Coming today: An interview with Susan Knapp, who set off a 'Shark Tank' feeding frenzy
Later today, on our special AfterShark page, WalletPop's Jason Cochran will bring us a video interview of Susan Knapp, whose A Perfect Pear gourmet foods company wowed the investors on ABC's Shark Tank and set off the first feeding frenzy of the show.
It's part of our ongoing post-show coverage on the nail-biting venture capitalism docu-series, in which Americans with big ideas try to make money fast by begging five millionaire Sharks for cash. Check out all of our previous interviews with Sharks, unlikely winners, and notorious losers on our AfterShark home page!
Other results from Sunday night's show:
* Craig French from Long Island, New York, targeted FUBU fashion mogul Daymond John for $200,000 to boost his surf-and-skate clothing company, Crooked Jaw. "There are a thousand guys like this," John said. "I came from where you came from, so I do not want to be harsh." It was the second week in which John responded personally to an Entrepreneur -- last week, it was pie maker Mr. Tod, who got the cash -- but ultimately, he passed because the fledgling clothing brand didn't have a following yet. "This is a black hole," he said. Shark Kevin O'Leary kept the table full of clothing samples, though.
* Robert Allison invented LifeBelt, a device that keeps a car from starting unless a seat belt is being used, and he wanted a half million bucks for a 10% stake. Infomercial king Kevin Harrington perked up right away, but eventually found the offer too rich. When Kevin O'Leary offered to buy the patent from Allison for $500,000 as long as he promised not to call ever again, Shark Robert Herjavek doubled the offer to a million bucks -- "and you can call me once" -- so he could license the device to the big carmakers. Allison said no. He wanted to sell it to the public himself.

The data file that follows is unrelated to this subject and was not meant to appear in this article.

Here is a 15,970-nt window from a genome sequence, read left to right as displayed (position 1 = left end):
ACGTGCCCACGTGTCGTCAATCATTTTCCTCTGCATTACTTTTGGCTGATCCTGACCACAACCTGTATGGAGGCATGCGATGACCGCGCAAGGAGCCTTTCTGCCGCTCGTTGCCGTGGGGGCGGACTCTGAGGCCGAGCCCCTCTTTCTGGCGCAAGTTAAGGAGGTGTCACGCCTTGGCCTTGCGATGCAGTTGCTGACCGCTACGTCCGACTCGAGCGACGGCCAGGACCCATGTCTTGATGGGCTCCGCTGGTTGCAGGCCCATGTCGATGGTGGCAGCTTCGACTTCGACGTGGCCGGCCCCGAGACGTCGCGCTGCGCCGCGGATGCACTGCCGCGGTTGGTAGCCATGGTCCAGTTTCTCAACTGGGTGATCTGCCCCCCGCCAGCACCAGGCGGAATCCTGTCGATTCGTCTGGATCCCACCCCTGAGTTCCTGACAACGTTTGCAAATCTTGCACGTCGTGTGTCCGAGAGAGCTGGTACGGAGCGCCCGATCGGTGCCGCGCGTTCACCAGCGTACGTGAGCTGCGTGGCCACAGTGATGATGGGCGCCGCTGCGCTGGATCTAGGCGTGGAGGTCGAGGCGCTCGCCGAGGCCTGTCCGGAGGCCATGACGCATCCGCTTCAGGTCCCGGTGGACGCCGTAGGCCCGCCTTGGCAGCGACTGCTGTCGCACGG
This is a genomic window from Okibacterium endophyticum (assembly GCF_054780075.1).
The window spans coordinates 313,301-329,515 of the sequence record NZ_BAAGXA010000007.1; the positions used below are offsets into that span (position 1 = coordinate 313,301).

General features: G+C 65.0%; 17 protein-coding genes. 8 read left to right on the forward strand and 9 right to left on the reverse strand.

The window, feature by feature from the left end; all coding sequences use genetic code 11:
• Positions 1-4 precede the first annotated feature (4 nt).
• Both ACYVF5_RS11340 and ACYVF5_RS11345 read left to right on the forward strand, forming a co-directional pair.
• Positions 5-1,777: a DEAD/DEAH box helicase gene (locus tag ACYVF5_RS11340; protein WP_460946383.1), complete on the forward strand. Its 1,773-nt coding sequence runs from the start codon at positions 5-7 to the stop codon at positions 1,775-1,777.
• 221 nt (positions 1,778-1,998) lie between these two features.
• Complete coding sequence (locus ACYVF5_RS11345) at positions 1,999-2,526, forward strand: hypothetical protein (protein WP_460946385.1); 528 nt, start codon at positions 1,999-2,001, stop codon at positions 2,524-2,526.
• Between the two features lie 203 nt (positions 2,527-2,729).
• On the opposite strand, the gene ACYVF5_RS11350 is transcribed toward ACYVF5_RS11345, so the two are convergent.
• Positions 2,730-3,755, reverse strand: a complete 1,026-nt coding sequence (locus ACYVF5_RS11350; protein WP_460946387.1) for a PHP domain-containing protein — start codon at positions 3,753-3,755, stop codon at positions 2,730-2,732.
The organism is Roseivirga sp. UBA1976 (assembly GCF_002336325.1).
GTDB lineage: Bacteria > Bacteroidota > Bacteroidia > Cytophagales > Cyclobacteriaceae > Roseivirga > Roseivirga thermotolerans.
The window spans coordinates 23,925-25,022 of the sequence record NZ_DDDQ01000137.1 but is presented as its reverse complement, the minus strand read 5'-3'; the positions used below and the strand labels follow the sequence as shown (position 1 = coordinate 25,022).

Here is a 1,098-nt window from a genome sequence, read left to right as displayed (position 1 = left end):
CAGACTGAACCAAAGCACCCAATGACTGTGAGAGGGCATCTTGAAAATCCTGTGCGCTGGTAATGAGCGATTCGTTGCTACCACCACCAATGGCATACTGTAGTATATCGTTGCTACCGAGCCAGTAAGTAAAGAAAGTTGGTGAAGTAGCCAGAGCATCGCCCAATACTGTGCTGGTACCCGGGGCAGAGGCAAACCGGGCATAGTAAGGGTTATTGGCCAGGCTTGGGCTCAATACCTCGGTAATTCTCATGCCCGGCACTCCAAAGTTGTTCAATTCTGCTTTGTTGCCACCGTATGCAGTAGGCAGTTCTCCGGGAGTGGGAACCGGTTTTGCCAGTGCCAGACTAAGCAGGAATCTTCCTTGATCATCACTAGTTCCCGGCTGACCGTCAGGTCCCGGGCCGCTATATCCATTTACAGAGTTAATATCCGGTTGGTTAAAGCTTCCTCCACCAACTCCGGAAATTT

* Mary Ellen Simonsen brought in the Sticky Note Holder, a plane that attaches to a laptop to hold Post-It notes. "You created a sticky pad for a sticky pad," deadpanned Herjavek. She plodded on, but to no avail. "I think we should keep this a secret," said a sarcastic Kevin O'Leary. "It's so valuable that nobody should know about this." Result: Simonsen got the hook. Luckily, she had only sunk about $1,000 of her money into it.
* High school English teacher Marc Furigay pitched Classroom Jams, a teaching system that uses contemporary music to teach classic texts to urban students. After grabbing a guitar and playing "The Jubilee of Juliet" from his The Shakespeare Sessions, the Sharks perked up, but they winced when they learned Furigay would only sell his record label and not give up the rights to his songs. Eventually, Furigay sold his business to all five Sharks together with the promise of being able to apply a 5% royalty payment to re-acquiring equity in the company. ("He should never have gone for that deal," Herjavec confided to his fellow moguls when it was over, "but I'm happy to do it.")
Keep coming back for the latest coverage on the series, and for more information on Shark Tank, check out its official site on ABC.com.